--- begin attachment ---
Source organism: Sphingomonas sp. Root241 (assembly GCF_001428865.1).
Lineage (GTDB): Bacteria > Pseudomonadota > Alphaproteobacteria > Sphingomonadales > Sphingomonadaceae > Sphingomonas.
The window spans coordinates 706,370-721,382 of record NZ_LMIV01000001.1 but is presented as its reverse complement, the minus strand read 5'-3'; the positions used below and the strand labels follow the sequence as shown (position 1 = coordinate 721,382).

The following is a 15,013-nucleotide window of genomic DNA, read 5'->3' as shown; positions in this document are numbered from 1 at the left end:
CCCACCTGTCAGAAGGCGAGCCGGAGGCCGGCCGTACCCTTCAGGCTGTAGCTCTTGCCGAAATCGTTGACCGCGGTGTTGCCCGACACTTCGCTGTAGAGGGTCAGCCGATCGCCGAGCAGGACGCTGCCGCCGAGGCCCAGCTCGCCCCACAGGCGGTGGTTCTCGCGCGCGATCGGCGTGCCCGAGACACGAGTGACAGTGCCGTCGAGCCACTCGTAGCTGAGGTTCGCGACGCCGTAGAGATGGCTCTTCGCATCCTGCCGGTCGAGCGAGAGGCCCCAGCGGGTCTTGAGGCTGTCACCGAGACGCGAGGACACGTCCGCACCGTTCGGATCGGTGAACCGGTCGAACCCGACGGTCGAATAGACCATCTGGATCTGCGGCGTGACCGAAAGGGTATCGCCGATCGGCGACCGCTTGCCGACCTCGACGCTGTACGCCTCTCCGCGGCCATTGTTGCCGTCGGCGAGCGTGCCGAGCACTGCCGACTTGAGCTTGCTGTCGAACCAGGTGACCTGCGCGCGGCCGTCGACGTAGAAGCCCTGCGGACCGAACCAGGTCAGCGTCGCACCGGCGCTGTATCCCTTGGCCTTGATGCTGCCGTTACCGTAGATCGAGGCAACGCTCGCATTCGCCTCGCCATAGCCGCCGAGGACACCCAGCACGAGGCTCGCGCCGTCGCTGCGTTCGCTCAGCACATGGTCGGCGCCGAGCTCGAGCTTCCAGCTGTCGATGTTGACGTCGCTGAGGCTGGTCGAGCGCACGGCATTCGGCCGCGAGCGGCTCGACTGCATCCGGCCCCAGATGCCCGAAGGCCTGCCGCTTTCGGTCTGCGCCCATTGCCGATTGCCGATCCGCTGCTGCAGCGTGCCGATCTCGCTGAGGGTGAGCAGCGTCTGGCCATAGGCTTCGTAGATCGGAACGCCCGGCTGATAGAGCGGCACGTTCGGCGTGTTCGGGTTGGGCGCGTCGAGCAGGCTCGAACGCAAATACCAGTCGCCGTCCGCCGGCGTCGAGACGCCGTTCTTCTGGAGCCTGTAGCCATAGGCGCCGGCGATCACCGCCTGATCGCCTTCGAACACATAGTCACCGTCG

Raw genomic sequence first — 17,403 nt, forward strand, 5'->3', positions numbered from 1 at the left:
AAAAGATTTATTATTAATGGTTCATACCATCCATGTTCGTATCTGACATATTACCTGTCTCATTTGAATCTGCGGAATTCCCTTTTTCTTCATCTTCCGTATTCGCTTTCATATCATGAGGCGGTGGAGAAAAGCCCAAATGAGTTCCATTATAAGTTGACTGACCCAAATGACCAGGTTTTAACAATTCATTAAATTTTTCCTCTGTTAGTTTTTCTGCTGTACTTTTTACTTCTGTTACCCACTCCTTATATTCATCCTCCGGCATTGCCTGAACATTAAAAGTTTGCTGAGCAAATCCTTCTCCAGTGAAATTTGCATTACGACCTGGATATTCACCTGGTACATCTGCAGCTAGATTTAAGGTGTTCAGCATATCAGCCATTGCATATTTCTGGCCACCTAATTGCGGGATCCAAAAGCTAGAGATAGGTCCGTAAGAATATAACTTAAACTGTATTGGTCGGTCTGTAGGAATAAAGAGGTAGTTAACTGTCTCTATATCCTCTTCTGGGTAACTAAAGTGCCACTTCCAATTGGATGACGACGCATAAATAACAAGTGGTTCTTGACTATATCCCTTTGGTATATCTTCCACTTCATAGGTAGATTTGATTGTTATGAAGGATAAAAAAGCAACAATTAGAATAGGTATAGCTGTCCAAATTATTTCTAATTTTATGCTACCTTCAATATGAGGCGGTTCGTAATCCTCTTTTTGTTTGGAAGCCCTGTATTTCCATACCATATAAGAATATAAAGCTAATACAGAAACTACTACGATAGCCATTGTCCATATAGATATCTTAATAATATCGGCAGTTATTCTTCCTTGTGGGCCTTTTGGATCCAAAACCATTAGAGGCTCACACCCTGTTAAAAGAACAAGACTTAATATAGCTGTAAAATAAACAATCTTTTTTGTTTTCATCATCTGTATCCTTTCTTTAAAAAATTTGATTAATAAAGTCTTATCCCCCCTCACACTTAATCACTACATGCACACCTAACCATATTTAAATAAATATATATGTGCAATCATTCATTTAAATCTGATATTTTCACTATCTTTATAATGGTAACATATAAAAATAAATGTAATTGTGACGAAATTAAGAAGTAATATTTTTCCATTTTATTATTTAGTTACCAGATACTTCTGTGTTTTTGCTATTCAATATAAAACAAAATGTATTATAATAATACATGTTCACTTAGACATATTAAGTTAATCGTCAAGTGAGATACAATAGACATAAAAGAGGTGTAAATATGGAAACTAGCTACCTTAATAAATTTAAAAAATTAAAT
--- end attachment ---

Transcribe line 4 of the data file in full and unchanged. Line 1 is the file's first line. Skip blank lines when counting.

The following is a 15,013-nucleotide window of genomic DNA, read 5'->3' as shown; positions in this document are numbered from 1 at the left end: